This Day In Information: Silent Cal on the Radio

John Coolidge listens to news of his son's victory

Today in 1924, Calvin Coolidge delivered the first political speech by a sitting president to be broadcast on the radio. It was carried on five stations, with an estimated five million listeners. As radio braodcasting took off in the early 1920s, Silent Cal (it was said that he could be silent in five languages) used it on many occasions. For example, he also delivered, on December 6, 1923, the first Presidential address to Congress to be broadcast on the radio. And: “On October 11, 1924, President Coolidge used Westinghouse’s short-wave station to make a brief address to thousands of marker H.J. Heinz employees attending sixty-five banquets across the United States and in Britain.

“That November, Westinghouse’s short-wave facility at Forest Hills, N.Y., inaugurated a new era in American electoral politics by broadcasting Calvin Coolidge’s final campaign speech on a record twenty-six stations to listeners across the nation. It then broadcast news of Coolidge’s landslide victory in the 1924 presidential election across the United States and the world. ”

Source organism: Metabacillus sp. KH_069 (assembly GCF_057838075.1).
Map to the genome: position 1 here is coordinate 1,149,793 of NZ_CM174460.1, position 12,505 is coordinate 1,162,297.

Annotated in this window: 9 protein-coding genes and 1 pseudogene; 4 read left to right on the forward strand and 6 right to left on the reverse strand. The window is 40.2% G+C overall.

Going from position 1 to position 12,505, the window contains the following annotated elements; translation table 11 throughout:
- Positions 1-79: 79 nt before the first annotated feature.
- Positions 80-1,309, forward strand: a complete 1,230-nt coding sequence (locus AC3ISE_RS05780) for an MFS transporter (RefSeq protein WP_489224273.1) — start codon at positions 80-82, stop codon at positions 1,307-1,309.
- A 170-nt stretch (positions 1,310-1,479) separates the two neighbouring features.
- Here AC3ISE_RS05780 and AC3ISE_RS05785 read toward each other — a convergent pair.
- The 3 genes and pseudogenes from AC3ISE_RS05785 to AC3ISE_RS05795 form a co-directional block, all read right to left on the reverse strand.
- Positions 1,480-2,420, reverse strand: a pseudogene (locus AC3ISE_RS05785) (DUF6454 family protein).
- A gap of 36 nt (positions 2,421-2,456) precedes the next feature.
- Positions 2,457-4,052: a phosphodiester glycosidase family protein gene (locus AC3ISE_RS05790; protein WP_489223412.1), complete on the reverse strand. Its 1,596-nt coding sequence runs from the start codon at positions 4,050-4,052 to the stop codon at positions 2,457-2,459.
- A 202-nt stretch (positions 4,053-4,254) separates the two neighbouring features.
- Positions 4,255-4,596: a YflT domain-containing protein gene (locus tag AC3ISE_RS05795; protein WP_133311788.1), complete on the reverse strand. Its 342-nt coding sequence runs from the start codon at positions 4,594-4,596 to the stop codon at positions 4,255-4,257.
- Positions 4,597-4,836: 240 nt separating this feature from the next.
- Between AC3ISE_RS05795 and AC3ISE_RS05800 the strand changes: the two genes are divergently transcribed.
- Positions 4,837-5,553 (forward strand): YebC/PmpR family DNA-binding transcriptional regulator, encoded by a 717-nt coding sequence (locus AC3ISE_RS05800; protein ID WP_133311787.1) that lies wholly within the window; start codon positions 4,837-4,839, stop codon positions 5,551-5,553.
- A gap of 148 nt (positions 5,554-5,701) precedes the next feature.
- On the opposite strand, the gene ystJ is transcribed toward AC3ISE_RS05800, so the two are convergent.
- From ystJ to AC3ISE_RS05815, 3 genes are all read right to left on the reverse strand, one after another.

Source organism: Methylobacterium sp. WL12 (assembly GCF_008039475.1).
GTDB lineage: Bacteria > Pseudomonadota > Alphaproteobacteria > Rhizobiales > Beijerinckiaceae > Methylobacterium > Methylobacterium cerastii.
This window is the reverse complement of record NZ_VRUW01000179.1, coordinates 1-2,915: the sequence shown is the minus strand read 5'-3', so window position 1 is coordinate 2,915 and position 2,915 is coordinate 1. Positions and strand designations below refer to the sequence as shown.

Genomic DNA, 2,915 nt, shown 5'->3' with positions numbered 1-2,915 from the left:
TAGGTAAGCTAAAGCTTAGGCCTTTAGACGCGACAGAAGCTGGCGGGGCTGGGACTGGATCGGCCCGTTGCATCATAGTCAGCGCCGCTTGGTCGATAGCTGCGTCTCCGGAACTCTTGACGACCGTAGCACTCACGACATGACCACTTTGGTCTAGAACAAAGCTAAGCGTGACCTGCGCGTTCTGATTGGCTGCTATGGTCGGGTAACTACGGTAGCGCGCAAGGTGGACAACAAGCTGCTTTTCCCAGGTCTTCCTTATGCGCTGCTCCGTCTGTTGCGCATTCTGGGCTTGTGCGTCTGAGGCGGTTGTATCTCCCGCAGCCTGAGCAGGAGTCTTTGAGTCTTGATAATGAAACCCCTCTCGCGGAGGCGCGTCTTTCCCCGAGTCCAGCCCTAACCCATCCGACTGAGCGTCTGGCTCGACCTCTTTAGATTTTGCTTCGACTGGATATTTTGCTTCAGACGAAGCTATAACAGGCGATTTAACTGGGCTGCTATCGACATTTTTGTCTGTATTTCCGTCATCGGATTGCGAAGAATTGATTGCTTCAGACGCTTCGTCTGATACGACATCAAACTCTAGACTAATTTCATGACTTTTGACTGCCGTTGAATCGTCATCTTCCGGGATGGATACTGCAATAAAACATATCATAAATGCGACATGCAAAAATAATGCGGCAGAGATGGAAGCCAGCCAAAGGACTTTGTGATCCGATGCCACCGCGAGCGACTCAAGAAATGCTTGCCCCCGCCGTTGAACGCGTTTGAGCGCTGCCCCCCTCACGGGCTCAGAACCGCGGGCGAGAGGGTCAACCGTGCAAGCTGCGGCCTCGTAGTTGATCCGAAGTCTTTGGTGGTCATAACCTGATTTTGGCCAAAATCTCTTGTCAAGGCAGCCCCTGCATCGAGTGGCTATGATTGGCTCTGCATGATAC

The photo to the right shows President Coolidge’s father listening to news of his son’s landslide victory. Shortly thereafter, John Coolidge died in Vermont. Stefan Lorant writes in The Glorious Burden: The American Presidency: “The President, who had been unable to leave Washington to be at his bedside, was in deep sorrow. With characteristic understatement, he said later: ‘During his last month I had to resort to the poor substitute of a telephone. When I reached home, he was gone. It costs a great deal to be President.'”

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